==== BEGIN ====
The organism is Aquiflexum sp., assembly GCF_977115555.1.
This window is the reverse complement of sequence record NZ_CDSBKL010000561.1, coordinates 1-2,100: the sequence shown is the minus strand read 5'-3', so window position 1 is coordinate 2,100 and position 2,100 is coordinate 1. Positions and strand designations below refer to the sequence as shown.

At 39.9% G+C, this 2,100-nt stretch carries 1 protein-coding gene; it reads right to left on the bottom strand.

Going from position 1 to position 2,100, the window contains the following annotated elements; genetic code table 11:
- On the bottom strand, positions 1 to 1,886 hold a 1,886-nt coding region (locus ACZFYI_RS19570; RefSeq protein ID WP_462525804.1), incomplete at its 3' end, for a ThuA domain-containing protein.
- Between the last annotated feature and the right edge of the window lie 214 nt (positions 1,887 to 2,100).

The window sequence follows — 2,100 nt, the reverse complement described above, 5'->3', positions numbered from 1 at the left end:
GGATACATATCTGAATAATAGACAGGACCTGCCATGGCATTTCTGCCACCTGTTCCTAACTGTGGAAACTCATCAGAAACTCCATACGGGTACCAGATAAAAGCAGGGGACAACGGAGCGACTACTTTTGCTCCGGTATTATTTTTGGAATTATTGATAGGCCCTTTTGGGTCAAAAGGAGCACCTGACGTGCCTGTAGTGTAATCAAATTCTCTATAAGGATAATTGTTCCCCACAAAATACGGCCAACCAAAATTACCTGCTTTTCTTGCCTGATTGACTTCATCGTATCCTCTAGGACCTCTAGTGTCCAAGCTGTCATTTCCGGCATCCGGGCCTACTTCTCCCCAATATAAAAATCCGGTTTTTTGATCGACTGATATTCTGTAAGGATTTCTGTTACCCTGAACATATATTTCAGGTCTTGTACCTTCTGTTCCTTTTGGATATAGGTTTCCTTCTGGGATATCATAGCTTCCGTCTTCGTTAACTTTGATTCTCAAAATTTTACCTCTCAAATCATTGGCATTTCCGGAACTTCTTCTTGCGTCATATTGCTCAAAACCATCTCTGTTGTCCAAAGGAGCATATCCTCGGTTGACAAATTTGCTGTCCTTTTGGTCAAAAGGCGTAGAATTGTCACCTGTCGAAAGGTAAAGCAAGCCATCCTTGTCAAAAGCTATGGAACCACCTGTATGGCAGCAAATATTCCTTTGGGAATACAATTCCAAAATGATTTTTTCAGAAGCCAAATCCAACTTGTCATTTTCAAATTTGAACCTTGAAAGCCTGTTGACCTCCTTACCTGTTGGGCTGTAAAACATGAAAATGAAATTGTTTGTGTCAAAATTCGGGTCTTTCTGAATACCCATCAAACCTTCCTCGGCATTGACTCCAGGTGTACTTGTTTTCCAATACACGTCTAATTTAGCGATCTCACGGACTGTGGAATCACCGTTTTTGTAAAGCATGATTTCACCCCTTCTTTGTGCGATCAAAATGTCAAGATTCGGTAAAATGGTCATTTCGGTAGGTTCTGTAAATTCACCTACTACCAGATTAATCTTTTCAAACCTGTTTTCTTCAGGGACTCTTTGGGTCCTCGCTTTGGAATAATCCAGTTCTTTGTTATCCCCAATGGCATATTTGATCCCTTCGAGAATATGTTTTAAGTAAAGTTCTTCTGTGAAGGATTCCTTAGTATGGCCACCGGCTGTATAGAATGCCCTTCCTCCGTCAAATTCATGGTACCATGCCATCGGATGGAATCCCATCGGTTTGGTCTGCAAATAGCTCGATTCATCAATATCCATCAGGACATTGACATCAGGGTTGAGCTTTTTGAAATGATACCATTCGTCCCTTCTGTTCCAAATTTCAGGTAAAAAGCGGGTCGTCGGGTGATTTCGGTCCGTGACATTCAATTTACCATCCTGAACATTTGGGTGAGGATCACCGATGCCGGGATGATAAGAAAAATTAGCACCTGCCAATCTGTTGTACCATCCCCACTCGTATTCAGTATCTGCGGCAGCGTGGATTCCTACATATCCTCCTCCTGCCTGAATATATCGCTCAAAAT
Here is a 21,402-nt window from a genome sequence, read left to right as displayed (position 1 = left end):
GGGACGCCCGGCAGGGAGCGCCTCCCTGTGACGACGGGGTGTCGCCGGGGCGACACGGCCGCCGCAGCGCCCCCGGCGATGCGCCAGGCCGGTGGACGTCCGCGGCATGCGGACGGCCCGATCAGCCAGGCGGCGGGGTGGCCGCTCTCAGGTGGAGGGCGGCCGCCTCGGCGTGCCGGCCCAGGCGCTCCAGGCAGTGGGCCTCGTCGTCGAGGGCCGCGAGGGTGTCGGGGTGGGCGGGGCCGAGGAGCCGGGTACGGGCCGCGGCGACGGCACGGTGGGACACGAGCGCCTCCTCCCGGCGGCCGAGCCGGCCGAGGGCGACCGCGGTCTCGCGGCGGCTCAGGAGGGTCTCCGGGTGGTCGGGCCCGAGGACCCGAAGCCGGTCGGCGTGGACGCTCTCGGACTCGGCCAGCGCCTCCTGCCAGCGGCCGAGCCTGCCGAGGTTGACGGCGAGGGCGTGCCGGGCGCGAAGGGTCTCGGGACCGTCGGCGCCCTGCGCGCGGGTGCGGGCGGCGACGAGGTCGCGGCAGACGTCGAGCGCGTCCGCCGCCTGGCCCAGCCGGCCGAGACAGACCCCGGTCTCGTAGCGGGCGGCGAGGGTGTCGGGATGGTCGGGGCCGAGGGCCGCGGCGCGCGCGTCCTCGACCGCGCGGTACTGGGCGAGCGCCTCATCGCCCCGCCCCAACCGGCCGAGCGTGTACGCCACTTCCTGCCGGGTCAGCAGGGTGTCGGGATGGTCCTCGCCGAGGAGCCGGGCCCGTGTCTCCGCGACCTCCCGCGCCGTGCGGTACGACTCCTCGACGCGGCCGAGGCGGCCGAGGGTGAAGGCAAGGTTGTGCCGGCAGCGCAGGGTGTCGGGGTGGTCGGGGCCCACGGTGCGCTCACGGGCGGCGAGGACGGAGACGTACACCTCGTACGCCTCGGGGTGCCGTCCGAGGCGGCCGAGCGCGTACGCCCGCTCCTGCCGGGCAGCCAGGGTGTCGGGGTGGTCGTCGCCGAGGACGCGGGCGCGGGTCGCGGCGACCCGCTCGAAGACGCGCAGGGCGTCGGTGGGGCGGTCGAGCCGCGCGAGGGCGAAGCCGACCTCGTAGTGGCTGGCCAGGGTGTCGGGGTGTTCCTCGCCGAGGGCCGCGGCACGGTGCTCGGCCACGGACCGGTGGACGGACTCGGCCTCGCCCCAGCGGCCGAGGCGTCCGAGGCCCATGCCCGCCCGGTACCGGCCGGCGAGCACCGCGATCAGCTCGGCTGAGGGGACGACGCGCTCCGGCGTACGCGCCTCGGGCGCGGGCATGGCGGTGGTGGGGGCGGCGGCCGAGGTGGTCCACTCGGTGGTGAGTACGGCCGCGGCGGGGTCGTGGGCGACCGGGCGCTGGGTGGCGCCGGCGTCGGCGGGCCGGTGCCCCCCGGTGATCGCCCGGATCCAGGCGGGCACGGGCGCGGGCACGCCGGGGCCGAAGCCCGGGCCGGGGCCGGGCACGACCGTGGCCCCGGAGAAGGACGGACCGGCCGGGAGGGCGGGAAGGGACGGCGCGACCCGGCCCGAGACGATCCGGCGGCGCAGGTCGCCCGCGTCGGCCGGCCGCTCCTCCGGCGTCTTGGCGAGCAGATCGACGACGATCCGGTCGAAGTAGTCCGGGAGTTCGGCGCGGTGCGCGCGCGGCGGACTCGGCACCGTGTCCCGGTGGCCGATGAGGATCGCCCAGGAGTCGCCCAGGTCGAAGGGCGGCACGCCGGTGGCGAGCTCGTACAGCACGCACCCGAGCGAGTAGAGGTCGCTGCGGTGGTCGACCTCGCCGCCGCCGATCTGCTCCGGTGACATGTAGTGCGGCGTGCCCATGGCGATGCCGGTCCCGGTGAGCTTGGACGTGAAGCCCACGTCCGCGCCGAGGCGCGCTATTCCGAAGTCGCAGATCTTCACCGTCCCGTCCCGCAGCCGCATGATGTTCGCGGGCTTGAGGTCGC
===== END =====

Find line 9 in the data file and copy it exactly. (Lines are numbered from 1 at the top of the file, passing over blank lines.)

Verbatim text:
Here is a 21,402-nt window from a genome sequence, read left to right as displayed (position 1 = left end):